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Ex-restaurant manager for Singh testifies he didn’t see Linda Mangano at eatery

Linda Mangano walks toward the entrance to the

Linda Mangano walks toward the entrance to the federal courthouse in Central Islip on Wednesday. Credit: James Carbone

This story was reported by Nicole Fuller, Robert E. Kessler, Bridget Murphy, Emily Ngo and Andrew Smith. It was written by Ngo.

A former manager at what once was Harendra Singh’s East River eatery in Queens testified Wednesday that he never saw former Nassau County Executive Edward Mangano’s wife, Linda, at the restaurant, that he communicated with her primarily by email and that he collaborated with her on only two projects.

Joseph Scalice, who managed the Water’s Edge, spoke to what Singh and prosecutors say is the no-show job Singh gave Linda Mangano as a means of bribing her husband.

Scalice, testifying in the federal corruption trial of Edward Mangano and former Oyster Bay Town Supervisor John Venditto, estimated that Linda Mangano put “three or four days’ worth of work” into the two projects.

Work-related emails between Linda Mangano and Scalice were key evidence presented earlier in the trial by her defense attorney.

They led Singh to concede on the stand that Linda Mangano performed more work than he realized.

Scalice testified that he began communicating with Linda Mangano soon after he started at the Water’s Edge in April 2010.

Linda Mangano’s first check came that month, prosecutors say.

Singh introduced Scalice to Linda Mangano and told him to work with her, and the pair collaborated on reintroducing the Water’s Edge to New York City and an event to celebrate powerful women in Queens, Scalice said.

“The emails speak for themselves,” Scalice testified. “This was probably three or four days’ worth of work . . . I can’t fairly say how much time she put into it. I think they could have moved more quickly.”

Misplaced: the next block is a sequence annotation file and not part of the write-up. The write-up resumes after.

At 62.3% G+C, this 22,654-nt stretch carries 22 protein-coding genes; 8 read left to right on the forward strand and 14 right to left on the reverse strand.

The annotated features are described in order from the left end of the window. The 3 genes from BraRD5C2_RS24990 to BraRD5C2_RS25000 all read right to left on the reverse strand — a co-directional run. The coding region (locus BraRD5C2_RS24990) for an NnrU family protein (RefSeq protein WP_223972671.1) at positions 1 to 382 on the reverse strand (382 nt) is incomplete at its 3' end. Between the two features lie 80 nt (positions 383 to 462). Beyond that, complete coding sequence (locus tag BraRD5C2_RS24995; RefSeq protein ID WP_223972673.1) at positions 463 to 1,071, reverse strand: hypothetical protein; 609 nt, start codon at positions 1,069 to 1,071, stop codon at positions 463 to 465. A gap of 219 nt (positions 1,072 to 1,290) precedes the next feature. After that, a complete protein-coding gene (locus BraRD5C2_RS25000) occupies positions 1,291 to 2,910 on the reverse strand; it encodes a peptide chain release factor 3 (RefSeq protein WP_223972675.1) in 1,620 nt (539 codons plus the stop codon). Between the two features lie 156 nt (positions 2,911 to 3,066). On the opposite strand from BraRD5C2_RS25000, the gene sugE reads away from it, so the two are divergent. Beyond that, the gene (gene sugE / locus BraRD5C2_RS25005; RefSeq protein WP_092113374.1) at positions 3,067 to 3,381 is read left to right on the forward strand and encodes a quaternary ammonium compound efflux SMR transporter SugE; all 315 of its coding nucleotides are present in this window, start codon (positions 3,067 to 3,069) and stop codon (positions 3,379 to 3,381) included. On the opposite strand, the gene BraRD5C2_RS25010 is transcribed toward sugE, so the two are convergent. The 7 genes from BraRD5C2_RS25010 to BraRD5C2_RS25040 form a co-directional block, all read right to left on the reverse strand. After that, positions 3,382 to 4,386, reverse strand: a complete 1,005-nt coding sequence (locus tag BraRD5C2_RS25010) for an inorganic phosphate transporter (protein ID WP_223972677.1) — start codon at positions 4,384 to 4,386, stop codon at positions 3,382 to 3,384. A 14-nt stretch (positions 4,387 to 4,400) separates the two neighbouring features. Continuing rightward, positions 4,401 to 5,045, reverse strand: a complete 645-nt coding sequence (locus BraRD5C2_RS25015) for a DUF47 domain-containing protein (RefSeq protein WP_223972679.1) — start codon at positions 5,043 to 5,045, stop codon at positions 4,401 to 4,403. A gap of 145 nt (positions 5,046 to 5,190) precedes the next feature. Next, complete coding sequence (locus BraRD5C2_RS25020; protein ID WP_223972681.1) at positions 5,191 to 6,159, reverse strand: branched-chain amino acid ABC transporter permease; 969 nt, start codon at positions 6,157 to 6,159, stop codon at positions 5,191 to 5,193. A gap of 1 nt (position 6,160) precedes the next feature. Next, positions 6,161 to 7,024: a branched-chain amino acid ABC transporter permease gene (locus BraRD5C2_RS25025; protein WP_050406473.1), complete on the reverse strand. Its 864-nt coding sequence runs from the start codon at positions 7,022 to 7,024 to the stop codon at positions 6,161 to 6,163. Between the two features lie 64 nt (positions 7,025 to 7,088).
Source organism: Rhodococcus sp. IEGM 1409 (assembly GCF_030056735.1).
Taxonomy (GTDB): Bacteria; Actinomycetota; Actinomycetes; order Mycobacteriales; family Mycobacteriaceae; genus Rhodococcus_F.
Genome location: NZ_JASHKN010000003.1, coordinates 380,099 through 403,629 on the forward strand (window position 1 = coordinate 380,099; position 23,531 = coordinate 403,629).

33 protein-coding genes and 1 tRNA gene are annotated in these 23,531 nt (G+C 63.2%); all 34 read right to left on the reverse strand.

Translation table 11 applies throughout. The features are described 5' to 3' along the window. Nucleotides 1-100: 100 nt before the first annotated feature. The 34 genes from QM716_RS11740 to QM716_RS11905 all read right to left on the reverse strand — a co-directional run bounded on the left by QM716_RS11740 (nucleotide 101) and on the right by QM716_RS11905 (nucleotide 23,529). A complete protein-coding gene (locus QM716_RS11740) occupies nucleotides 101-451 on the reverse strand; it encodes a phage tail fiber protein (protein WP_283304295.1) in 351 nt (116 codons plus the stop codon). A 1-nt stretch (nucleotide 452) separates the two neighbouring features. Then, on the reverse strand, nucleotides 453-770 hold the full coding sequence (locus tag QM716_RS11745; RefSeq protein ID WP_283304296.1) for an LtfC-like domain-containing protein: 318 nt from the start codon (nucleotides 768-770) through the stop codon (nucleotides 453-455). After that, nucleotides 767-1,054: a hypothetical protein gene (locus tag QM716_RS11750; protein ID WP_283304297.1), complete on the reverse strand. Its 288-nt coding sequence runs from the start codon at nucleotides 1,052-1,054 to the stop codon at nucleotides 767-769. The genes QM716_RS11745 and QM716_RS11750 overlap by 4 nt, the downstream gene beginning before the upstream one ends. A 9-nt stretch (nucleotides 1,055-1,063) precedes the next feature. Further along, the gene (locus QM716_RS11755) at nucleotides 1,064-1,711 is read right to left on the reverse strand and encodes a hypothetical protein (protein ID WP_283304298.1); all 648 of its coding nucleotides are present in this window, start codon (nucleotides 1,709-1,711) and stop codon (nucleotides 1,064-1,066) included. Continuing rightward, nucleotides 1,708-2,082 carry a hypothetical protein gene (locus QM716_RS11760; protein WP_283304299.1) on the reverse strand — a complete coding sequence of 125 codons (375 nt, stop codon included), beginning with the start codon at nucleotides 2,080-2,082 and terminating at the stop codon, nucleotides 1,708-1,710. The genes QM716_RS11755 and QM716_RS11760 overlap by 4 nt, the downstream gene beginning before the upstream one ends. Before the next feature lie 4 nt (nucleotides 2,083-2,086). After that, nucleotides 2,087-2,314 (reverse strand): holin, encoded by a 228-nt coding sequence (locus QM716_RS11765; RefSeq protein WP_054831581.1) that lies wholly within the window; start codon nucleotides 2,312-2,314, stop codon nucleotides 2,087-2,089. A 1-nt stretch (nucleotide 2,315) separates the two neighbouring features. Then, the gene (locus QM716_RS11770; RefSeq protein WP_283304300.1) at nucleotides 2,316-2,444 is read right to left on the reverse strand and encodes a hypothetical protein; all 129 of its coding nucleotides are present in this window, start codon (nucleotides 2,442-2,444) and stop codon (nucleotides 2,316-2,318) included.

Scalice said he put 60 percent to 70 percent of the work into the two projects.

Linda Mangano’s attorney, John Carman of Garden City, in the trial’s fourth week presented to the jury several emails she and Scalice exchanged.

Later that week, Assistant U.S. Attorney Catherine Mirabile said the emails numbered only 40 and are concentrated in a three-month period in 2010.

“That comes out to $11,400 an email, correct?” Mirabile asked, referencing the $450,000 that prosecutors say Mangano was paid between April 2010 and August 2014.

Singh answered affirmatively.

Singh, 59, of Laurel Hollow, pleaded guilty to bribing Edward Mangano and Venditto in exchange for county contracts totaling hundreds of thousands of dollars and town-guaranteed loans totaling more than $20 million.

Edward Mangano, 56, of Bethpage, and Venditto, 68, of North Massapequa, face charges that include conspiracy to commit federal program bribery and honest-services wire fraud, extortion for Mangano and securities fraud for Venditto.

Linda Mangano, 54, of Bethpage, faces charges of conspiracy to obstruct justice, obstruction of justice and making false statements to the FBI.

The three, standing trial together in Central Islip, have pleaded not guilty.

Their trial is in its seventh week.